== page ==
Posted Nov 5 2009 12:26PM
There's a kid-like skip in the giddyup of the old-gun Spurs these days. It even shows in their quick draws -- at least judging by Manu Ginobili's manual dexterity around flying rodents.
Bat rejections aside, though, San Antonio's mainstays needed a little pick-me-up. Now they have it.
"They're excited about the new faces and the addition of talent, the athleticism," Spurs coach Gregg Popovich said of the enduring trio of Tim Duncan, Tony Parker and Ginobili. "New faces always bring a different sort of outlook. We had a very good summer on paper and now we have to see if it translates into good team play as the year progresses."
The Spurs were after a summer facelift a little more permanent than Botox, so owner Peter Holt opened his wallet, a noteworthy move for a franchise that guards the bottom line as much as the baseline.
A scorer in his prime (Richard Jefferson), a playoff-hardened vet (Antonio McDyess) and a rookie steal (DeJuan Blair) joined a core that was virtually untouched. Last-season's surprise trio -- Roger Mason, Matt Bonner and George Hill -- remain valuable contributors but don't have to carry nearly the same burden.
Don't forget, the Spurs were good last season. Just not good enough. They picked up another Southwest Division title, but that means little in the Alamo City. (All the division titles are listed on one banner at the AT&T Center.) The first-round exit at the hands of the upstate Mavericks had a built-in excuse -- Ginobili was injured -- but the Spurs' front office knew that bringing back the same group, even healthy, wouldn't stack up with the league's elite.
The Spurs didn't need a culture change. More like a culture adjustment.
"You should never get tired or bored of winning, but I think they knew that they needed something," Jefferson said. "In the past, they always had enough. With other teams in the league getting better and younger, I think the Spurs for the first time in 10 years felt like they needed to make some key additions.
"The lift is more of the team and the players like what was brought in. We all get along. We're all on the same page."
The Spurs opened with a statement rout over New Orleans before being ambushed in Chicago. All the good vibes and good press -- this columnist picked San Antonio to win it all -- goes only so far. At some point, adversity promises to strike, bat-like.
Even if these Spurs are better equipped to deal with an injury or a losing skid -- or rabies -- there's something to be gained for going through all that. Jefferson, for one, is actually ready to see what happens when life hands the Spurs lemons.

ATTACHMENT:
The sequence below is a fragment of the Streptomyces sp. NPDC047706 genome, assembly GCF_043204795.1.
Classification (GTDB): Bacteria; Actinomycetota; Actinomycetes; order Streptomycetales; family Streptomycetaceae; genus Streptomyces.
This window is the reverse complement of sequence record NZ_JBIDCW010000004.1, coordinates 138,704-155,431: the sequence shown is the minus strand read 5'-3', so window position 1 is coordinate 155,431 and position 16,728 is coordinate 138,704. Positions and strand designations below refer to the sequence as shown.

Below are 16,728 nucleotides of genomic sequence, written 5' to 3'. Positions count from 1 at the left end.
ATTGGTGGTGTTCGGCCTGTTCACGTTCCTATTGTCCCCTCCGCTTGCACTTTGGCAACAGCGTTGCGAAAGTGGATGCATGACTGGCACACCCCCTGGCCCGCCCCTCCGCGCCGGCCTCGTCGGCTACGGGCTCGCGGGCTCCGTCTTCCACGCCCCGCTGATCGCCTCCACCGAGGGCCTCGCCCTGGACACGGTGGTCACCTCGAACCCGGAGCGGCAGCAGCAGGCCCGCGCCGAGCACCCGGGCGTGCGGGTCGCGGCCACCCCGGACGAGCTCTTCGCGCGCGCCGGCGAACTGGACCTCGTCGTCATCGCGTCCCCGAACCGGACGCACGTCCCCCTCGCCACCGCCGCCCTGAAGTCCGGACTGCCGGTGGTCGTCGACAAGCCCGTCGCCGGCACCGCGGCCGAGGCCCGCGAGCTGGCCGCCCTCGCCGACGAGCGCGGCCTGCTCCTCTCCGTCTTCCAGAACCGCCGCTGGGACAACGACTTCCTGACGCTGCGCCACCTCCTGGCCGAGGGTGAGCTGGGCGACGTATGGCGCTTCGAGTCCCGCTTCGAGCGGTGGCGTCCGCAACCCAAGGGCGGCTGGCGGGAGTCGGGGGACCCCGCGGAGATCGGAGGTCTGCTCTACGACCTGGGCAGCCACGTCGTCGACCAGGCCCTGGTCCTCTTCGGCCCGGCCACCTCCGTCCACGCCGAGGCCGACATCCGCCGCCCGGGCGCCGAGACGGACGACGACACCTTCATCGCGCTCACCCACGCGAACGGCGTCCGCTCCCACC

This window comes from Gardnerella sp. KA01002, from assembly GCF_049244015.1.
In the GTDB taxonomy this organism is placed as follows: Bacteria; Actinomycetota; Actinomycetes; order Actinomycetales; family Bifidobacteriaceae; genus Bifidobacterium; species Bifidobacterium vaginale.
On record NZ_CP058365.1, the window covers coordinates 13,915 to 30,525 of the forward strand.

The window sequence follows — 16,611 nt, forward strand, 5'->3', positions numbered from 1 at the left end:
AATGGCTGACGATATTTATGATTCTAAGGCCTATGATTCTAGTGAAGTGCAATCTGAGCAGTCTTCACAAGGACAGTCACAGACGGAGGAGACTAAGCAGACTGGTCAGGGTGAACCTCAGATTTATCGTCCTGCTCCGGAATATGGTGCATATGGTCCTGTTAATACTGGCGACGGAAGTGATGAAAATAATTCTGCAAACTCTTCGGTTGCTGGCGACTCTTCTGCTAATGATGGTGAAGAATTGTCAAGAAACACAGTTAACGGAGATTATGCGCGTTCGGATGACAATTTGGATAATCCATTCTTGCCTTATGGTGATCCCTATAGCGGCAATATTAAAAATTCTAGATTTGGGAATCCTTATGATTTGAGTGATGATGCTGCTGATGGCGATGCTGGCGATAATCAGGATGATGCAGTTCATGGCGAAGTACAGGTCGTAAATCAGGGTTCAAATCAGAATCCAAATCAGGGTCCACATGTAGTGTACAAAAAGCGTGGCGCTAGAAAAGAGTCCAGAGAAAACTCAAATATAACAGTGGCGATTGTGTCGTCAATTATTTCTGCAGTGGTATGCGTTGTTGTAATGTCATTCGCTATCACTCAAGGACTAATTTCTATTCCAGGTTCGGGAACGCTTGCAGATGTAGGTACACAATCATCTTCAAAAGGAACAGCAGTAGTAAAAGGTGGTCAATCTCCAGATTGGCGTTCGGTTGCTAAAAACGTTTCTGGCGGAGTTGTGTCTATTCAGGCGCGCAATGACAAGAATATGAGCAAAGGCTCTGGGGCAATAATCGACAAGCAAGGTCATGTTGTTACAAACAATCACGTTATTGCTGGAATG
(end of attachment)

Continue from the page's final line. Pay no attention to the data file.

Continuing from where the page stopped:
"You look forward to it because that's when the season starts," he said. "It's no different than the playoffs. The playoffs don't start until you lose your first home game. Now it's a matter of really playing.
"Once that first hiccup comes and you have to man up, you have a three-game losing streak with Boston and Cleveland back-to-back on the road in front of you, that's when you see what you're made of."
The kids put a serious scare into the champs Tuesday night in Oklahoma City. The Lakers needed overtime and an extra push late from an ailing Kobe Bryant to beat the Thunder in overtime.
As much as the loss stung -- Kevin Durant was as down as he's ever been after the loss -- the Thunder's 2-2 start is turning some heads. Even in Oklahoma City's two losses, the league's second-youngest team took a pair of Western Conference heavyweights (Portland was the other) to the wire.
The average age for OKC's players on opening night was 25 years and 130 days. Only the Grizzlies (25 and 92 days) checked in younger. The starting lineup -- Durant, Russell Westbrook, Jeff Green, Thabo Sefolosha and Nenad Krstic -- can't rent a car, averaging out at 23 years old.
Eight players on the roster are 23 or younger. General manager Sam Presti has assembled a roster loaded with upside and short on dead weight.
"I'd rather be young, young, young and have talented young guys knowing that if you develop them in the right way, they're going to get better," Thunder coach Scott Brooks said, "instead of having veteran guys that don't care, that just want to continue to play just because it's a good salary.